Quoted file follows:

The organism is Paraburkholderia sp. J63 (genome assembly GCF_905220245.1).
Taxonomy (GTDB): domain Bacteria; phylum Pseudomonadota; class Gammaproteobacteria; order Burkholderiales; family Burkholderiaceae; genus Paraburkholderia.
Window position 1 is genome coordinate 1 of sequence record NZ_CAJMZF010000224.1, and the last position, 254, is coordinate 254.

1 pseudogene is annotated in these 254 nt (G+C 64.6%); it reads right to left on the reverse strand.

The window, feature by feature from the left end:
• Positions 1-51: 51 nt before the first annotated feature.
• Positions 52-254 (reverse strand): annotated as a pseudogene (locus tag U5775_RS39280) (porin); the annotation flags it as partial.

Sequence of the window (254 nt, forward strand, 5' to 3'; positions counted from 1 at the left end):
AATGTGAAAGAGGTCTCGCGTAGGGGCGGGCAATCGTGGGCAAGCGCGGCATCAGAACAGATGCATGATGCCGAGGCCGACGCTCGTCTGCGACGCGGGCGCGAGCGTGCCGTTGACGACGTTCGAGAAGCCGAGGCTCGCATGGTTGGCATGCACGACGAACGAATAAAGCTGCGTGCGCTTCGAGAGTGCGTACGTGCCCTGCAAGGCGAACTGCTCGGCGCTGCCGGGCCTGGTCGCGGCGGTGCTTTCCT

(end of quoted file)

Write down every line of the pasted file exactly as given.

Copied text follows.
The organism is Paraburkholderia sp. J63 (genome assembly GCF_905220245.1).
Taxonomy (GTDB): domain Bacteria; phylum Pseudomonadota; class Gammaproteobacteria; order Burkholderiales; family Burkholderiaceae; genus Paraburkholderia.
Window position 1 is genome coordinate 1 of sequence record NZ_CAJMZF010000224.1, and the last position, 254, is coordinate 254.

1 pseudogene is annotated in these 254 nt (G+C 64.6%); it reads right to left on the reverse strand.

The window, feature by feature from the left end:
• Positions 1-51: 51 nt before the first annotated feature.
• Positions 52-254 (reverse strand): annotated as a pseudogene (locus tag U5775_RS39280) (porin); the annotation flags it as partial.

Sequence of the window (254 nt, forward strand, 5' to 3'; positions counted from 1 at the left end):
AATGTGAAAGAGGTCTCGCGTAGGGGCGGGCAATCGTGGGCAAGCGCGGCATCAGAACAGATGCATGATGCCGAGGCCGACGCTCGTCTGCGACGCGGGCGCGAGCGTGCCGTTGACGACGTTCGAGAAGCCGAGGCTCGCATGGTTGGCATGCACGACGAACGAATAAAGCTGCGTGCGCTTCGAGAGTGCGTACGTGCCCTGCAAGGCGAACTGCTCGGCGCTGCCGGGCCTGGTCGCGGCGGTGCTTTCCT